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Noah’s Ark Explorer Mystery Bear Whale-Explode Breakout “The Escapist” Mystery Bear Whale-Explode Breakout “The Escapist” SpongeBob iCarly iCarly iCarly (N) Jackson The Troop Big Time Lopez Lopez Lopez Lopez The Nanny The Nanny Malcolm Malcolm ÊUnleash ÊUFC Unleashed ÊUFC Unleashed ÊUFC 110: Nogueira vs. Velasquez (N) ÊUFC Unleashed ÊUFC Unleashed ÊUnleash Kimora Supernanny Å How Do I Look? Born Different The Dish Giuliana How Do I Look? What I Hate About Me The Dish Giuliana Wrong 2 “Open Graves” (2009, Horror) Eliza Dushku. Å “Timber Falls” (2007, Horror) Josh Randall. “Lake Dead” (2007) › “The Hitcher” (2007) Sean Bean. Premiere. Family Guy ››› “Shrek 2” (2004) Voices of Mike Myers. (8:55) ››› “Shrek 2” (2004) Eddie Murphy (10:50) › “College Road Trip” (2008) (:35) › “Bring It On Again” (2004) (:15) ››› “Bang the Drum Slowly” ›››› “Strangers on a Train” (1951) Å ››› “They Live by Night” (1949) Å ›› “Roseanna McCoy” (1949) Farley Granger. 48 Hours Ë48 Hours: Hard Evid. Ë48 Hours: Hard Evid. Disappeared Å Disappeared Å Ë48 Hours: Hard Evid. Ë48 Hours: Hard Evid. Disappeared Å (5:45) ››› “Gladiator” (2000) Russell Crowe. Å ››› “American Gangster” (2007) Denzel Washington, Russell Crowe. Å ››› “8 Mile” (2002, Drama) Eminem. Å Johnny T ›› “Home Alone 2: Lost in New York” (1992) Joe Pesci Destroy King of Hill King of Hill Stroker Boondocks Fullmetal Bleach Bleach Bleach Ghost Most Terrifying Places 2 Most Terrifying Places Smithsonian America’s Worst Driver Creepiest Destinations Most Terrifying Places Smithsonian Shocking Most Shocking Most Shocking Most Shocking Most Shocking Forensic Forensic Murder by the Book Murder by the Book Bewitched Home Imp. Home Imp. Home Imp. Home Imp. Raymond Raymond Raymond Raymond Raymond Raymond Raymond Raymond Roseanne Roseanne ËNoticiero Hermanos y Detectives Sábado Gigante (SS) Impacto ËNoticiero Desmadrugados (SS) Madre ›› “Shoot ’Em Up” (2007) Clive Owen. Premiere. ››› “3:10 to Yuma” (2007, Western) Russell Crowe. Å ›› “The Good Shepherd” (2006, Drama) Matt Damon. Premiere. Å Pranks Behind the Music Behind the Music Sober House ›› “Beavis and Butt-head Do America” (1996) ›› “Beavis and Butt-head Do America” (1996) (:00) Bones Bones Å ËWGN News at Nine (N) Scrubs Scrubs ›› “A Perfect Murder” (1998) Michael Douglas. ›› “A Perfect Murder” (1998) Michael Douglas. 6:30 7 PM 7:30 8 PM 8:30 9 PM 9:30 10 PM 10:30 11 PM 11:30 12 AM 12:30 1 AM 1:30 (:15) › “Bride Wars” (2009) ‘PG’ Ê24/7 ÊBoxing Ê24/7 (:45) The Pacific Å Four Chris ›› “Four Christmases” (2008) Å Zane’s Sex Life on Top ››› “Taken” (2008) Liam Neeson. ›› “Daylight” (1996) Sylvester Stallone. ‘PG-13’ ›› “Watchmen” (2009, Action) Billy Crudup. Premiere. ‘R’ Å (5:45) ››› “Evita” (1996) ‘PG’ Å Nurse Jack U.S., Tara › “My Best Friend’s Girl” (2008) Dane Cook. ‘R’ ›› “Rambo” (2008, Action) iTV. ‘R’ 2010 AVN Awards Show (iTV) Superhero (6:55) ››› “The Preacher’s Wife” (1996) ‘PG’ ›› “An American Haunting” (2005) (:35) › “Scary Movie 2” (2001) ‘R’ ›› “An American Haunting” (2005) Scary 2 ËCBS News Fortune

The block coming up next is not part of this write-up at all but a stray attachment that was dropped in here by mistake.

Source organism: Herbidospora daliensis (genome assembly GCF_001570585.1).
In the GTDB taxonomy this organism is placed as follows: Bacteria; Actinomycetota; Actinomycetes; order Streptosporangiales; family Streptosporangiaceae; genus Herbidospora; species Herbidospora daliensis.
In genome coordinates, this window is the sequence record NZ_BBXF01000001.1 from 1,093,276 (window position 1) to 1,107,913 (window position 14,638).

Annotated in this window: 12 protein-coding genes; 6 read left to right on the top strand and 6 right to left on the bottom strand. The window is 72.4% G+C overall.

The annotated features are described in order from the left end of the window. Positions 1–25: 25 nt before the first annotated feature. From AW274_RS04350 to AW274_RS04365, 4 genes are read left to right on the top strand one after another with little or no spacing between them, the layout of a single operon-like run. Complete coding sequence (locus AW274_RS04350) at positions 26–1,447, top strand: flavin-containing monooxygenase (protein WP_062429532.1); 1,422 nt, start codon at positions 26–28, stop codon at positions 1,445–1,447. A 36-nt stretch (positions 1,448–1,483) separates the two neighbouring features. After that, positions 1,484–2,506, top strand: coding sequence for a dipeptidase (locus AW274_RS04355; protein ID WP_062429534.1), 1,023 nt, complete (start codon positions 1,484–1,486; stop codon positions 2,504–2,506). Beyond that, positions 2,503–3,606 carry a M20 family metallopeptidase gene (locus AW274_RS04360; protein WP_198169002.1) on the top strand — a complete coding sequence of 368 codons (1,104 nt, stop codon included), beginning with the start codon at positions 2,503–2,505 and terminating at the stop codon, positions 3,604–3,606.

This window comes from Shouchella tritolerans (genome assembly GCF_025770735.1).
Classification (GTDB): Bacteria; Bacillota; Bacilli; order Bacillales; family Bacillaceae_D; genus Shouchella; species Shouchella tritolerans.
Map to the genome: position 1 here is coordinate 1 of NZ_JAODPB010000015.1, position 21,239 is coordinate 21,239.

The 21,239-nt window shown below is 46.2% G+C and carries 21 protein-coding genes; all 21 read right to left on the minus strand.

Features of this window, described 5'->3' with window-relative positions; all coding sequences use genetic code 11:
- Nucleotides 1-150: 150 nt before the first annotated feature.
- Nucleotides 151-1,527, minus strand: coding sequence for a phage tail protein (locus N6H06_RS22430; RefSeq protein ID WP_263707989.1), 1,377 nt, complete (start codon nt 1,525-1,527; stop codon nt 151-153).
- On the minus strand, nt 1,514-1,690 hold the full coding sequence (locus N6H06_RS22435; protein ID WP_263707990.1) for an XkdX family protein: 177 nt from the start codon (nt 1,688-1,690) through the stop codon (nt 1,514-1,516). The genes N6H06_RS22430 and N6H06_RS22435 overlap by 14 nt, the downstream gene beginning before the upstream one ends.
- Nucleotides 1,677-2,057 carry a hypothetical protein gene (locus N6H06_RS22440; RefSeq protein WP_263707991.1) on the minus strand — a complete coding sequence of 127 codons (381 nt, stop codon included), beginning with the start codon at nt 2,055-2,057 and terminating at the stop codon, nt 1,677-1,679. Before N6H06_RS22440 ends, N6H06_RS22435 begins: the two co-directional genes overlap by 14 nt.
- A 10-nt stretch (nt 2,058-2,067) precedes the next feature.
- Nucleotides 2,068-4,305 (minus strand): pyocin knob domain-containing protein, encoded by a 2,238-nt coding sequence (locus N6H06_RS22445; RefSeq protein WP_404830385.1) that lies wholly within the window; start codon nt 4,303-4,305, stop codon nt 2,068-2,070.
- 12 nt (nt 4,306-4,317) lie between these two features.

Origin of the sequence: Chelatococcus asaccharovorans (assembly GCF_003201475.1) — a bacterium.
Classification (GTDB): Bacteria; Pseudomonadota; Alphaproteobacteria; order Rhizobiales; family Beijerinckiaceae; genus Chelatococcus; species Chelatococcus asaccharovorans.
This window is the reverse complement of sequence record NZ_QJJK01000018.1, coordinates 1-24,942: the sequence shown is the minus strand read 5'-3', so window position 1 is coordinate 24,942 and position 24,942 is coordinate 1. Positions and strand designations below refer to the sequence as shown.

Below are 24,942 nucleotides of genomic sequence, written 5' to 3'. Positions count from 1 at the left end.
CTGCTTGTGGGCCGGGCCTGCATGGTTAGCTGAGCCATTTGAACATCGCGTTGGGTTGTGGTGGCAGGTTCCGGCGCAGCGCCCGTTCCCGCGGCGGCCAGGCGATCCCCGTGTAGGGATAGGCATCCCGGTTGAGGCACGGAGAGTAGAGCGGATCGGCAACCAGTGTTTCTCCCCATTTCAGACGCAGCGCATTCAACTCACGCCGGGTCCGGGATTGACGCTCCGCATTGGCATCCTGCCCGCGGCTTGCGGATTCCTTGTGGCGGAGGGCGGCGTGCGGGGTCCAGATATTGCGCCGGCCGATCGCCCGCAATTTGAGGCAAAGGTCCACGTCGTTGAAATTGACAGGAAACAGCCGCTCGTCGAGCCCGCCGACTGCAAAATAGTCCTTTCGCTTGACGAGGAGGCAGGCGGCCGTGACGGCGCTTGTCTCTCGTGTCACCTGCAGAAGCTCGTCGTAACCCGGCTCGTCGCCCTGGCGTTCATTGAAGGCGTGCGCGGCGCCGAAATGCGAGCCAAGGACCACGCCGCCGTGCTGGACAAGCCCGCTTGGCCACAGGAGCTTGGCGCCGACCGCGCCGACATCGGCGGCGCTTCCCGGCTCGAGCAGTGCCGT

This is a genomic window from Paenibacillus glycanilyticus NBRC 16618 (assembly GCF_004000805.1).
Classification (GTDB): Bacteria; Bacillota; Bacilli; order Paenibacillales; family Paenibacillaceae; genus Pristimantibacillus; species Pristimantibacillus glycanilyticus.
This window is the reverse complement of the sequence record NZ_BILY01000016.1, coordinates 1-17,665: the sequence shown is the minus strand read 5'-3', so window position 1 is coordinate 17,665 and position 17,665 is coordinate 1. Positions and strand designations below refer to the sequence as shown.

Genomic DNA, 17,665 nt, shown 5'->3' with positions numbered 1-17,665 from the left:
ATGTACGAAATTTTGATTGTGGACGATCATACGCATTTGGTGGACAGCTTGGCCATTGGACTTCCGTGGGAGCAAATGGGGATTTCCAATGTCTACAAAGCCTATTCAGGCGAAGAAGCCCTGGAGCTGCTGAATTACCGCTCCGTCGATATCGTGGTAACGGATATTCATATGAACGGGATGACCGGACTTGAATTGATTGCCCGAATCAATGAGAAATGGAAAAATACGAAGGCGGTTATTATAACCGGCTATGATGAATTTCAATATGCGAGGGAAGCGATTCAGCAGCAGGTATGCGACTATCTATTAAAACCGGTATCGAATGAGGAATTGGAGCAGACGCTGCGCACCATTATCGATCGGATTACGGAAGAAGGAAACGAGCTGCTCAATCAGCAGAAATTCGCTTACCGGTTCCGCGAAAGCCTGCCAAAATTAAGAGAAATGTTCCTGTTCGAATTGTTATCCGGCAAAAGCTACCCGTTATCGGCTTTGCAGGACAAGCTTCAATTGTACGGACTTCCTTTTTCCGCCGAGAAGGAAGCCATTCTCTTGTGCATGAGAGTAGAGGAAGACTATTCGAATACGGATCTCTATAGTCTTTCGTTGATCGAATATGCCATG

Saturday, April 17, 2010 – Thomasville Times – B5